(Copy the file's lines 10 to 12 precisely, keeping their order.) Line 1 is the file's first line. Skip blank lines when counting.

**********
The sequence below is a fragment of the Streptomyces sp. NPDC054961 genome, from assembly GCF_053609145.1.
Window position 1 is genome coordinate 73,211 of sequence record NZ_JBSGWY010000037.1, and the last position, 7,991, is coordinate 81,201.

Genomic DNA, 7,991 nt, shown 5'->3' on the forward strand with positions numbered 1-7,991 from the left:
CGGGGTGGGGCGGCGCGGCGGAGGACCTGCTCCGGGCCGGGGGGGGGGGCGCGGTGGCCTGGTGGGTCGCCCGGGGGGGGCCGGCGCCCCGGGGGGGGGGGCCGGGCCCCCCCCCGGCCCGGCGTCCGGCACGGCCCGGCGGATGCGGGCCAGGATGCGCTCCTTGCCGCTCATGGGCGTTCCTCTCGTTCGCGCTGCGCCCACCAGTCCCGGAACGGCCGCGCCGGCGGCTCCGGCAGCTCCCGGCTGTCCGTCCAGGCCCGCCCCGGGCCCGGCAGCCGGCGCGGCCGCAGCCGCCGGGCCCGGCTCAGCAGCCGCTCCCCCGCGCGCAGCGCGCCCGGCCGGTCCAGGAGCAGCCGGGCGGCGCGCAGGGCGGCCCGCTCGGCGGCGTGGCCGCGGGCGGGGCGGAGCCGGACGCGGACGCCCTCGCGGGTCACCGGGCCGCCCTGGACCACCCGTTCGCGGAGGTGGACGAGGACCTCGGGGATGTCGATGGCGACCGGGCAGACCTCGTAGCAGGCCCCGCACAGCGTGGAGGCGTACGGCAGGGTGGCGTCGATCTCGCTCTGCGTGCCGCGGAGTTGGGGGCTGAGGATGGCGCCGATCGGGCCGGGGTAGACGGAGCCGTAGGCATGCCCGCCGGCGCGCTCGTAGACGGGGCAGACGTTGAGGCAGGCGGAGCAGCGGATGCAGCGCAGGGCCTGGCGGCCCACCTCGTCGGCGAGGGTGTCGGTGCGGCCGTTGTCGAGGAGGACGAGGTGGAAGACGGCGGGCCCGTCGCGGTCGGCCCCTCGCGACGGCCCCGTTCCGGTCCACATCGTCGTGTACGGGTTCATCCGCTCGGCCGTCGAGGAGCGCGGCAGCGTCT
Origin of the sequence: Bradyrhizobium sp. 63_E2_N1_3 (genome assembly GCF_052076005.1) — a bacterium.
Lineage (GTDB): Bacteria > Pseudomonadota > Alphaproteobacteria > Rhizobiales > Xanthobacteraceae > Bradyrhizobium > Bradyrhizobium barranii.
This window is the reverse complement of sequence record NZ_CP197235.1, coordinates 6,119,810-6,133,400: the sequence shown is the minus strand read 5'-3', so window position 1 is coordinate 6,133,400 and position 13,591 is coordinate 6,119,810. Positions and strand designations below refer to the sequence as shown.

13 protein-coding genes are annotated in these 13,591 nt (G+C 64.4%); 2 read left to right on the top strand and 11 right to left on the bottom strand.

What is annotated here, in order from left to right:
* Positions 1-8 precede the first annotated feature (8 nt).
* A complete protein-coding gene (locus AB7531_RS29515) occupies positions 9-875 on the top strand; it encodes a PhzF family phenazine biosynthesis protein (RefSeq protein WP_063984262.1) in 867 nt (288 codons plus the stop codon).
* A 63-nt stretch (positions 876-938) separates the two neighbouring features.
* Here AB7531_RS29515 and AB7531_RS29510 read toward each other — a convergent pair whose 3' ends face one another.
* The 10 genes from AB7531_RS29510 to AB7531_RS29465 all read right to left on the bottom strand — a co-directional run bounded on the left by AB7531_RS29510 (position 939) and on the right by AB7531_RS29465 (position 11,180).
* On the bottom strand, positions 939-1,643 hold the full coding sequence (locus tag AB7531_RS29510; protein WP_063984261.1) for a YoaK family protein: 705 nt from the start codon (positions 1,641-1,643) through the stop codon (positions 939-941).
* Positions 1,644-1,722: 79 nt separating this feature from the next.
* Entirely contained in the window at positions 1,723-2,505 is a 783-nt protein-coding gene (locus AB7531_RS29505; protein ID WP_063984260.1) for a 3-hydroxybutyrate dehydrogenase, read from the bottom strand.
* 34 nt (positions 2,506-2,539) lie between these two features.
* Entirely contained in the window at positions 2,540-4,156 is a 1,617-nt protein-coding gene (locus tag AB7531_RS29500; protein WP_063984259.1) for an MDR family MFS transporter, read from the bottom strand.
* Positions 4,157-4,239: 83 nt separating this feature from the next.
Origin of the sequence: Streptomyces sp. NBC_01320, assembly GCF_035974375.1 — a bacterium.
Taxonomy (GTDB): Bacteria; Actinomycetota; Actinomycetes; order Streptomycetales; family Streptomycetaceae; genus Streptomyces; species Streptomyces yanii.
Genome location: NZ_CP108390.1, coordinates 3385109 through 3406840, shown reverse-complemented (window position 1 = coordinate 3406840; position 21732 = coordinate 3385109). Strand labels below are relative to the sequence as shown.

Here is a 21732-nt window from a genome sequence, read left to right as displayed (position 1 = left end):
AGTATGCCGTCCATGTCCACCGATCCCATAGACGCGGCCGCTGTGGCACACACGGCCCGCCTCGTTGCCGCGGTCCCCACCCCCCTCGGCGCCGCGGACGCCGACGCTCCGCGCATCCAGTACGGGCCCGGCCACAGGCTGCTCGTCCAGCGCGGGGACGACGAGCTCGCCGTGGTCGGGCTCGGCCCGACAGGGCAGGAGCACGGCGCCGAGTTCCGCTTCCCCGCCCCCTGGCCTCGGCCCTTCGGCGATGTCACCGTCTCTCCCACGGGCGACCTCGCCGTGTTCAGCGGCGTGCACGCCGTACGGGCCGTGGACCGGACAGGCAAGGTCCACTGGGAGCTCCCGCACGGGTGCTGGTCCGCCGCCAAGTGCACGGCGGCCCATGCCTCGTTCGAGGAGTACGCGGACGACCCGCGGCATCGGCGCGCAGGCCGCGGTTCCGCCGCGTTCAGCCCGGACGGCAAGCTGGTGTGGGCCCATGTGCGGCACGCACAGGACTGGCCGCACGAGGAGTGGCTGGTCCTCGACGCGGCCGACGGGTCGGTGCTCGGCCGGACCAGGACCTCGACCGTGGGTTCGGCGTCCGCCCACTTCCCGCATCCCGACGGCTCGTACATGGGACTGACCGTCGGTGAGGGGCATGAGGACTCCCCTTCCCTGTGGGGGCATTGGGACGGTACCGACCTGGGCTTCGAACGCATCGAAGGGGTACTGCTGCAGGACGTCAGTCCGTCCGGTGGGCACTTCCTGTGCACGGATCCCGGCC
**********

* Positions 1-8 precede the first annotated feature (8 nt).
* A complete protein-coding gene (locus AB7531_RS29515) occupies positions 9-875 on the top strand; it encodes a PhzF family phenazine biosynthesis protein (RefSeq protein WP_063984262.1) in 867 nt (288 codons plus the stop codon).
* A 63-nt stretch (positions 876-938) separates the two neighbouring features.